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West Virginia Supreme Court rules on public library and park board funding through school excess levy

Thank you for joining us today to discuss the recent ruling by the West Virginia Supreme Court on the funding of public libraries and the park board through our public school excess levy. This decision, which supports Cabell County Schools, underscores a pivotal point: that mandating school district excess levies to finance entities beyond the public school framework is unconstitutional. As stewards of the constitution of West Virginia, every member of the Board of Education and I have sworn to provide a “Thorough and efficient system of free schools”, and uphold West Virginia State Board of Education and local educational policies and laws.

In my seven-year tenure as Superintendent of Cabell County Schools, my administration and the Board have consistently placed our students' and schools' needs at the forefront of our decisions. While there may be differences in opinion at times, our focus has always been clear: to make decisions that benefit our students. The Supreme Court's ruling is a vital step in ensuring that our public school funding remains safeguarded. We are grateful to the justices for their prompt and careful handling of this case. I also want to thank our legal counsel for their expert handling of this case.

While all school districts in West Virginia are challenged with declining enrollment and loss of federal Covid relief funding, it is important to clarify that our district faced unique challenges compared to neighboring counties, stemming from the mandated funding of essential community services through our excess levy. While our intention has always been to support the Cabell County Public Library and the Greater Huntington Park and Recreation District, the prescribed funding mechanism raised significant issues of fairness and transparency. Unlike Cabell County, neighboring Putnam County, which also benefits from a 100% excess levy, is not required to fund parks or libraries, allowing them more financial flexibility, including the ability to offer higher salaries. Similarly, Wayne County schools are not mandated to support the park system, despite the Greater Huntington Park and Recreation District serving areas in both Cabell and Wayne counties.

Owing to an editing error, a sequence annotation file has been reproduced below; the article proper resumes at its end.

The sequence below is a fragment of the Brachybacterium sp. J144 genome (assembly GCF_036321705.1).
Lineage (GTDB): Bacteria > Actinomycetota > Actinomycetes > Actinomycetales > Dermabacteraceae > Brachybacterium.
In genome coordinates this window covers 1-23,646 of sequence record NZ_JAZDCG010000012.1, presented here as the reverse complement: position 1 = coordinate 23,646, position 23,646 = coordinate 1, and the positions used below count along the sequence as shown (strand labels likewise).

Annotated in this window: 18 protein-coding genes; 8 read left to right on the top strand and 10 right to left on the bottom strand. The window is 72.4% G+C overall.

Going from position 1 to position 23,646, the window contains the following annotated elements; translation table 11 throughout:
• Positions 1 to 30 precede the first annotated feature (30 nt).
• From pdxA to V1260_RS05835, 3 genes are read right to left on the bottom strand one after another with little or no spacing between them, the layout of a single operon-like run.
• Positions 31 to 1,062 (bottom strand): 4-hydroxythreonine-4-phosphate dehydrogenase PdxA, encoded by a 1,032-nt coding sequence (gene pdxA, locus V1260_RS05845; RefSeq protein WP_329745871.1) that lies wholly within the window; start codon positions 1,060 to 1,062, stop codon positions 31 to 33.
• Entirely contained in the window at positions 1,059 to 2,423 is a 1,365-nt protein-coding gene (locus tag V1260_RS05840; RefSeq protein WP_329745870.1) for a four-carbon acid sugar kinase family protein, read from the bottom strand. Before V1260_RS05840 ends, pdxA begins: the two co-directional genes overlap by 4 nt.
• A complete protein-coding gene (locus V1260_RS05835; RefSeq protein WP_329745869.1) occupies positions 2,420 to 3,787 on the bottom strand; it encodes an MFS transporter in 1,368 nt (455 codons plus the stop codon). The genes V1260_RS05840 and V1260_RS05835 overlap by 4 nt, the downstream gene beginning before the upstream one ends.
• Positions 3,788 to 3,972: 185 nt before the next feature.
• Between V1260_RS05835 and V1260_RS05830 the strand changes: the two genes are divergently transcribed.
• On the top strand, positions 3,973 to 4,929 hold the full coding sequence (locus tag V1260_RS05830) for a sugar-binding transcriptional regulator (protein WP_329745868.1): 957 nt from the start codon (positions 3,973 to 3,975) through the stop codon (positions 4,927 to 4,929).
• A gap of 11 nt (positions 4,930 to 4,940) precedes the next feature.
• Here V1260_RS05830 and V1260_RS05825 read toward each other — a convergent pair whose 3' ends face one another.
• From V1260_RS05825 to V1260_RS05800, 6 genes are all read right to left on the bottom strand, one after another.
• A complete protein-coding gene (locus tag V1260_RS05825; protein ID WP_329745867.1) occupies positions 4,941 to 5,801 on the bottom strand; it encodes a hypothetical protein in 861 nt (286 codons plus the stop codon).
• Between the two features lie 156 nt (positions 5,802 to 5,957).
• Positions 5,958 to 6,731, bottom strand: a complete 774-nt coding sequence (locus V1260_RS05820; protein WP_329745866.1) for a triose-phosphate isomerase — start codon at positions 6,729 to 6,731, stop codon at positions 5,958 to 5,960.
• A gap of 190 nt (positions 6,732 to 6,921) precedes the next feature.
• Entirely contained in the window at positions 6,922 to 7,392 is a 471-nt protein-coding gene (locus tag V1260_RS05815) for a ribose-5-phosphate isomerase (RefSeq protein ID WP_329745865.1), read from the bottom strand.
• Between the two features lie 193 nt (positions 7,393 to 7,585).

From the outset, we sought to engage in discussions for a fair compromise, recognizing the critical role these organizations play within our community. Unfortunately, early attempts at compromise were met with resistance, as the park and library administrations insisted on full funding, leaving us in a difficult position. This stance effectively limited our ability to allocate resources in a manner that we believed was most beneficial for our students and schools, placing undue strain on our budget and priorities.

The Supreme Court's decision, while legally a victory for the school district, is not a moment for celebration but rather a call to action for a more equitable and transparent approach to funding. It highlights the necessity for discretionary support mechanisms that allow for meaningful collaboration and support for our parks and libraries without compromising the primary mission of our schools.

In this spirit of cooperation, healing, and moving forward, I warmly extend an invitation to Brianna Bowen and Kathy McKenna, along with their board representatives, to meet with me tomorrow, Friday, February 23rd. This gathering is not merely a meeting; it's a step towards unity and constructive dialogue aimed at healing any rifts and collaboratively charting a course that benefits our entire community.

Our primary mission for this discussion is to explore and establish a compromise that serves the mutual interests of our schools, the parks, and the libraries. We are seeking solutions that not only address funding concerns but also enhance the valuable services these institutions provide to our students and the broader community. This is an opportunity for us to come together, share perspectives, and create a plan that reflects a shared commitment to the well-being and education of our children.

This meeting symbolizes our collective dedication to overcoming past challenges and focusing on the future—a future where cooperation and mutual support are the cornerstones of our relationship. Together, let's seize this chance to ensure that our actions and decisions are in the best interests of all parties involved, fostering a community that thrives on partnership, respect, and shared success.

In closing, I express my sincere appreciation to all parties involved in this process, especially the West Virginia Supreme Court justices, for their unwavering commitment to fairness and accountability. With this ruling as our guide, I am optimistic that we can work together to overcome challenges and strengthen our community for the benefit of all.

Thank you for your attention, and I look forward to a future where we can collaboratively find solutions that serve the well-being of our students, families, and community partners.

Ryan S. Saxe, Ed.D.